157. (John Milton)

C.S. Lewis, in his imaginative reconsideration of a problem at the core of Paradise Lost, finds beauty and mystery in the properties of angels. As a consequence, his Out of the Silent Planet, and the Space Trilogy, of which it is a part, falls squarely into the realm of science-fiction. Angels alone do not put it there; but it is the fact of other worlds, and of the creatures who live on them, rather than the physics of space-travel that does so.

Science fiction needs technology because technology represents the human mastery over the physical world, but also the human boundedness to it. It is plausible to believe Milton’s poem to be a classic of the sci-fi genre even though it lacks rockets and advanced technology because it is very much about, and conditioned by what is physical and material; the poem is indebted to empirically-grounded conceptions of the universe, as well as the stuff of earth, and Adam and Eve’s daily routines, their feeding, sleeping, and the Angels’ likewise, are never long out of focus.

(Fantasy, by contrast, is an idealization, a representation of power, as something mysteriously separate from the physical properties of the world, within and beyond its materials; it makes power visible and concentrated, and can more easily be a puerile reduction of it than a brilliant scrutiny of it).

Milton’s originality in the epic form lies partly in staking out a distinctive subject matter for the epic–which is not so much the Protestant Christianity or the retelling of genesis, so much as what that includes more generally: the subject of “createdness.” But his sense of what it is to be created is fundamentally a matter of physics, biology, and matter, though he would not have known them by those names. But the originality is in part his doing so in a way that can be defined as science-fiction: science-fiction depends, as fantasy does not, even though it might include elves, dwarves, and whatever else, on imagining alternatively created beings, who are similar to and different from human in their physical aspects.

The crucial element of Paradise Lost on this reading is the angels, and how Milton imagines them.

In his fine introduction (still more than fine, in the usual sense of the word, now) to the poem, A Preface to Paradise Lost, C.S. Lewis argues that we ought to take Milton’s sense of the reality of angels at face value.

I hope it will not be supposed that I am prepared to support Milton’s angelology as science, if I suggest that it improves poetically when we realize that it is seriously intended–even scientifically intended. It should be approached as we approach similar scientific material in Dante. The Commedia combines two literary undertakings which have long since been separated. On the one hand it is a high, imaginative interpretation of spiritual life; on the other hand it is a realistic travel-book about wanderings in places which no one had reached, but which everyone believed to have a literal and local existence. If Dante in one capacity is the companion of Homer, Virgil, and Wordsworth, in the other he is the father of Jules Verne and H.G. Wells. Moderns must not be shocked at this; the ‘high-brow’ and ‘low-brow’ branches of almost every art are usually specializations from an earlier and more fully human art which was neither or both. And something of this old unity still hangs about Paradise Lost. The angels are not to be judged as if they were the invented gods of Keats, but as poetizations of the glimpses which contemporary scientific imagination thought it had attained of a life going on just above the human level though normally inaccessible to direction observation.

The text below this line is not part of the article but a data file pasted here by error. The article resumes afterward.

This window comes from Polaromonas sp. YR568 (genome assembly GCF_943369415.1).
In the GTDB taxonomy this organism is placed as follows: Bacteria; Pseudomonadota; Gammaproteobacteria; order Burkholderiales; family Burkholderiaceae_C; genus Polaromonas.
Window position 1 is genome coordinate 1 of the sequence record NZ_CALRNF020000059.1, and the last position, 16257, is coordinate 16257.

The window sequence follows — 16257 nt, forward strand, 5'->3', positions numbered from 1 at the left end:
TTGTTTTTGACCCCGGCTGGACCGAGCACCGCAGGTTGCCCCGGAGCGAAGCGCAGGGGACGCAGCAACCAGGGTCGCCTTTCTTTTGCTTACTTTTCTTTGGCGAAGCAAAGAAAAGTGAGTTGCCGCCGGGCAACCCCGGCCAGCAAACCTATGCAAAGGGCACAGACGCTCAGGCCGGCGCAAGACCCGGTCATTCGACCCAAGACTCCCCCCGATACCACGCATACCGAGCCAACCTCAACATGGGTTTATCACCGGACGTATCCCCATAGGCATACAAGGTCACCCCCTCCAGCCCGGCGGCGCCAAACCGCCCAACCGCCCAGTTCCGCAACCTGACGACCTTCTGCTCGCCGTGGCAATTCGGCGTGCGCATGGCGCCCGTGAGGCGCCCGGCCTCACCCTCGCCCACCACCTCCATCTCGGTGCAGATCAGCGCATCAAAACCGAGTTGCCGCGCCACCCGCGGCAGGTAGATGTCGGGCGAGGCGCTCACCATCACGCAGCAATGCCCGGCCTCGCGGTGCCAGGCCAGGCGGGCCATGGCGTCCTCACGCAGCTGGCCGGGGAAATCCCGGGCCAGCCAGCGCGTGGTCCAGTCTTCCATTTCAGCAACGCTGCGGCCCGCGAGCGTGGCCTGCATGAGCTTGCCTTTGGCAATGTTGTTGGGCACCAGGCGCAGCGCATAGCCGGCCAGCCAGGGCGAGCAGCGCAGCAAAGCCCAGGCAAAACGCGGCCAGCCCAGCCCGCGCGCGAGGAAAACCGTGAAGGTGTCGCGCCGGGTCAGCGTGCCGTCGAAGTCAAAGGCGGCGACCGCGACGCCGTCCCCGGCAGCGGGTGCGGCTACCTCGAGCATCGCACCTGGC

Lewis attests to the stirrings of imagination that became his own series of fantasy and science-fiction novels. But he does not make a crucial distinction between Milton and Dante, which, though not immediately relevant to the main point at hand, is relevant to a secondary point about Milton’s motivation for writing about the angels quite as much as he does (he needn’t have made Raphael squeamish and evasive when asked about sex among the Angelic orders; he needn’t have had Adam ask the question at all).  Milton, unlike Dante, treats the angels as beings that were created out of the stuff of the universe, just as man; what is more, the question of the angels’ creation, the fact that they do not recall it, that being a ground for Satan’s rebellion, and the difference between their place in the material order of the cosmos and man’s place, all vex Milton’s poem, excitingly.  Dante’s subjects are judgment and pity, the possibility of an order in which created life, man, finds a place; Milton’s subject, createdness, inspires other treatment of the angels than Dante provides.

Milton’s decision to treat them as he does was not required; Adam’s speech in Book X, turning in accusation from God to himself, would be a moving reflection on the theme whether or not the angels were offered up as an alternative instantiation of God’s creative powers.